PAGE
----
H.O.D. (Hebrew Order of David)
M M Ussishkin Lodge, Witbank

Consecrated 1924
This is an extract from the HOD book:


M M Ussishkin

          In 1905 the first Minyan in the little village of Witbank was held in the dwelling house of the late Mr. S. Esakov, and in that year the Witbank Hebrew Congregation was formed. The town, the district and the community grew fast, and in 1913 the Synagogue was built.
          In 1924 a young man, Barney Hope, arrived in Witbank from Benoni. He was a member of the Benoni Lodge of the Hebrew Order of David who spread enthusiasm amongst the community in Witbank. On his initiative the late Wor Bro M. Ostrofsky of Benoni was invited to Witbank to address the community, and as a result thereof it was decided to form a Lodge. A charter was granted the same year.
          The Lodge had assisted in all Jewish activities in the town and the district, and it helped largely in the building of the communal hall in 1939. During the Second World War the members of the Lodge who proceeded on active service were cared for, and a most effective system of rehabilitation was embarked upon when they returned.
          In 1943 this Lodge applied for and was granted permission to re-name itself the M M Ussishkin Lodge after the great Zionist leader of that name.

          The M M Ussishkin Lodge No. 10. H.O.D. was formerly known as “The Witbank Lodge” renamed in 1943 - 5702, by the Wor. Bro. Rev. N. Menachemson. H. CF. P. Pres.
          The vibrant Jewish community of Witbank continued to play a noteworthy role in the affairs of South African Jewry. It was a strong outpost of the Zionist Movement whose influence was indeed formidable. Large sums were raised for all the Zionist Campaigns and no overseas emissary failed to visit Witbank.
          The Lodge maintained its activities with speakers visiting Witbank regularly and the brethren from nearby Middelburg attended meetings regularly. Visits were also undertaken to sister lodges in Bethal and Springs and from time to time the Lodge meetings were held in Middelburg.
          The 1960's began to see the decline of the rural Jewish communities. Whereas Witbank itself had become a large mining and industrial town with the population trebling in numbers within a decade, the Jewish community was shrinking in numbers. Young people had left to go to University in the big cities and never returned.
          The Shul which had been the hub of Jewish communal activities but was now situated in the centre of the Commercial Centre was sold and a beautiful Jewish Centre was built in the suburbs. It was hoped that the new centre would cater for a growing Jewish community in the Eastern Transvaal. Alas, this does not appear to have materialised.
          Because of the proximity to the Military Camp the Lodge took upon itself to cater to the needs of the Jewish trainees who would attend Shul on Friday nights and be entertained to supper by the community.
          Towards the end of 1982 the Lodge decided to go into recess as it could no longer muster a quorum for meetings and the Lodge finally handed back its charter to the Grand Lodge. Amongst those who played a noteworthy part in the Lodge activities were Wor Bro Barney Hope, Wor Bro Les Gafinowitz, Wor Bro S J Young and Wor Bro Vic Burman. 

Editor Wor Bro David Wacks’ Note:

       The HOD Special will long be remembered in the annals of the HOD. Train reservations were made to take brethren from Johannesburg, Germiston, Boksburg, Benoni and Springs to Witbank for the Consecration of the new Lodge in Witbank. Here is an account by Wor Bro Talekinsky:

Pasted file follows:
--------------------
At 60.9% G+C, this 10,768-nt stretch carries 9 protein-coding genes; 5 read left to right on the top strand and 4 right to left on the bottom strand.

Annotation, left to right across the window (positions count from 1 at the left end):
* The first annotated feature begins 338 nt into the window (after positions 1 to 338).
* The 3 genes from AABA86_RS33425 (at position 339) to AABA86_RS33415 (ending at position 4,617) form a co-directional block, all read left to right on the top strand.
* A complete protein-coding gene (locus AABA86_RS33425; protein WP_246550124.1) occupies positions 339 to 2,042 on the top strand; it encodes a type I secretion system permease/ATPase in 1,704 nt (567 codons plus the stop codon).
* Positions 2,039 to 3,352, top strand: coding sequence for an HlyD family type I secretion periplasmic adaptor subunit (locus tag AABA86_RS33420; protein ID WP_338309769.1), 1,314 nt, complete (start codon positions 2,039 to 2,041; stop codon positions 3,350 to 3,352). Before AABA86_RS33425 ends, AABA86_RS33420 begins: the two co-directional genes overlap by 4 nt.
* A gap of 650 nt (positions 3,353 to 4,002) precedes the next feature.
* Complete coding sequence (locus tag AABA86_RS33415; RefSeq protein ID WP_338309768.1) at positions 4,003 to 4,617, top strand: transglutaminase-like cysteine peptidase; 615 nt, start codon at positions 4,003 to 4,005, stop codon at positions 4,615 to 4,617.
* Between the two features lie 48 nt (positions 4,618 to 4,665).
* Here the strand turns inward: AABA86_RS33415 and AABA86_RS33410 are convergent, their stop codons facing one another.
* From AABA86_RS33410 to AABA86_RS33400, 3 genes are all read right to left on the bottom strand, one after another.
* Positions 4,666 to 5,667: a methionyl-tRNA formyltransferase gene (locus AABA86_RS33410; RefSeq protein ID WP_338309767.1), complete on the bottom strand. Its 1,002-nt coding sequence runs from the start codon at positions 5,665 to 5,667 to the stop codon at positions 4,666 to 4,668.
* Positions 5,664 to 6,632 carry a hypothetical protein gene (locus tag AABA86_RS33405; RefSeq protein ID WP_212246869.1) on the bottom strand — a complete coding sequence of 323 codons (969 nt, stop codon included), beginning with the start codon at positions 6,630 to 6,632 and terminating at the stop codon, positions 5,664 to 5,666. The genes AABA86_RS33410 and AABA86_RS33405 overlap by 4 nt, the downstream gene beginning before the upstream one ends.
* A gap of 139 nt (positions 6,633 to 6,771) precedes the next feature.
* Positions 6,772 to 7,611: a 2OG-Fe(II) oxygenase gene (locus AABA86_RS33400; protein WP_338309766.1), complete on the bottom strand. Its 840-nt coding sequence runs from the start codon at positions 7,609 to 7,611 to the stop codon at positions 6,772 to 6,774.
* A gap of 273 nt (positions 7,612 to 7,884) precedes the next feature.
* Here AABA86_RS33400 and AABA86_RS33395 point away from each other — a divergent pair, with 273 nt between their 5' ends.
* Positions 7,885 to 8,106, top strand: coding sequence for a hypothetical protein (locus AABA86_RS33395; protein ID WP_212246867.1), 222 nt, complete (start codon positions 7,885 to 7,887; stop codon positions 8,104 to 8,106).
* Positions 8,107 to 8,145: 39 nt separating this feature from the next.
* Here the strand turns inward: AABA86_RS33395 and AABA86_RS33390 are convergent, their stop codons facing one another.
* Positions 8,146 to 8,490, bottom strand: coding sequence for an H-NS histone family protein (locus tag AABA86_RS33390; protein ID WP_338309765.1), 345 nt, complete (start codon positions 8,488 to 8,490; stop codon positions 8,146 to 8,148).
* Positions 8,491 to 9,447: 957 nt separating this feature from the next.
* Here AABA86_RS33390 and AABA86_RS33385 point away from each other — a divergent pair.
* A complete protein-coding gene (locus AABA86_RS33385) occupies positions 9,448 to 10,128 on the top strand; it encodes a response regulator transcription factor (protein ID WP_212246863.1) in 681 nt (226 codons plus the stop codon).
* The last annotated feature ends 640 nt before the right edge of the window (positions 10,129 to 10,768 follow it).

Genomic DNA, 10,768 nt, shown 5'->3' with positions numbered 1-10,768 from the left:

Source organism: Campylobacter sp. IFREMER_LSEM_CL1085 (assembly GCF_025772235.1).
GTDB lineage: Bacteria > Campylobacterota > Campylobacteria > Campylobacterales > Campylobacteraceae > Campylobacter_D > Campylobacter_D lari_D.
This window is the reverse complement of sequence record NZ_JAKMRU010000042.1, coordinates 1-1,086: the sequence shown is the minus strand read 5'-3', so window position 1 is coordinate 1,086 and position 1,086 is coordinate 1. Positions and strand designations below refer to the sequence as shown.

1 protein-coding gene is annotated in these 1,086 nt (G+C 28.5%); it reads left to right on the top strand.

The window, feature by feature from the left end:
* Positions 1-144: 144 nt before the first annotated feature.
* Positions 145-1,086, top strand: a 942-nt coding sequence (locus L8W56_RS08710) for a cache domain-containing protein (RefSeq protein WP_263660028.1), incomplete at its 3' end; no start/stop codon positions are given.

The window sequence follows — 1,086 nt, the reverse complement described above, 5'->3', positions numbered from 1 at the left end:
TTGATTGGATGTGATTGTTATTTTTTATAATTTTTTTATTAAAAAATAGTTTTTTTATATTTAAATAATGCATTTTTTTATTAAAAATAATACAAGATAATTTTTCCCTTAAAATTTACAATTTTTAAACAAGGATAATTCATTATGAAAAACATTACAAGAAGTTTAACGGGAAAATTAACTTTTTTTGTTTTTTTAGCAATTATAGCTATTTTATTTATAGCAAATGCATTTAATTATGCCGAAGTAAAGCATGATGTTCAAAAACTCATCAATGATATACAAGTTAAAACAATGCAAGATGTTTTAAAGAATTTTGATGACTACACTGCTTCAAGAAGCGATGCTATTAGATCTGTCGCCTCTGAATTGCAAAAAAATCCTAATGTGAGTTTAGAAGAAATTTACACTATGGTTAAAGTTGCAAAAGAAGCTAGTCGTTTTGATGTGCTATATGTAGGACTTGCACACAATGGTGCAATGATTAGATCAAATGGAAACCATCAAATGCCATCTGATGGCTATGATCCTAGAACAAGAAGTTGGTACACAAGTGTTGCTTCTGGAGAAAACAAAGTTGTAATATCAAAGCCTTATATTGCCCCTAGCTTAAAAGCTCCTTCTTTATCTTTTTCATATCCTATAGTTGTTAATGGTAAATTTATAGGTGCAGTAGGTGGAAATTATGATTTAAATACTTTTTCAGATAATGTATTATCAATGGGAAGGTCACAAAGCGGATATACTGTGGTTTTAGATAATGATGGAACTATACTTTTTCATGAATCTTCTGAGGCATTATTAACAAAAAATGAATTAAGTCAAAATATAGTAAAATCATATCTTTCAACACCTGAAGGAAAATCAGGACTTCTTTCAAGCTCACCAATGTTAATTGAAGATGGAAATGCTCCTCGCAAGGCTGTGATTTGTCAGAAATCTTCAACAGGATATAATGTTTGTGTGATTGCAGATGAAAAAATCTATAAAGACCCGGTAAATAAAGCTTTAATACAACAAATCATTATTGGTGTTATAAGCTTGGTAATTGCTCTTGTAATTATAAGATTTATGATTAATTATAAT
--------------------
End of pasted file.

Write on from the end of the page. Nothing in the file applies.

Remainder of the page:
One of the most outstanding Consecrations it has been my pleasure to attend was that of the Witbank Lodge. There were no passenger trains on Sundays in 1924, to Witbank, and Grand Lodge hired a special train. A huge Magen David and a banner, entitled "HOD Special", was stuck on the engine and the train stopped at Germiston, Boksburg, Benoni and Apex stations to pick up HOD members, their wives and children who, altogether, were about 170 strong. Among the Grand Lodge Officers present was Sir Harry Graumann.
      When we arrived in Witbank we found the Mayor, Mr. Tom Spencer, and numerous prominent Witbank personalities to welcome us. African Theatres took films and these were later shown on the "African Mirror".
      After all the formalities had been completed we were taken by car to a beautifully decorated hall and served a most outstanding lunch. After lunch we attended to HOD business, did the initiations, raised the principal officers to the Second Degree, and were entertained to tea and music in Bro Jacob Dembo's magnificent garden. After tea we installed the Officers.
      We were invited to the Witbank Club, where we changed into evening dress for the banquet. I remember a humorous incident that occurred as we were dressing for that function. One of our brethren bent down to tie up his shoelaces; I could not resist the temptation and gave him a resounding clap on the back. When he turned round to see who had greeted him in this unorthodox manner, I discovered, to my horror, that it was none other than Sir Harry Graumann. But the genial Knight took my action in the best of spirits, and stretching out his hand, he gave me the HOD grip and said, "I admire your brotherly spirit."
      The banquet itself proved a magnificent social success, with an excellent supper and speeches. Dancing took place till midnight and when our train left Witbank Station at 12.30 there was a huge crowd to see us off. It was an occasion to be remembered.

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First Meeting of Witbank H.O.D Lodge  M. M. Ussishkin Lodge No. 10. Witbank 25th July, 1948
 M. M. Ussishkin Lodge No. 10. Witbank 1975  Podium Cover

Markham Becker from Witbank as Grand President 1994 - 1996

EXECUTIVE 1994- 1996

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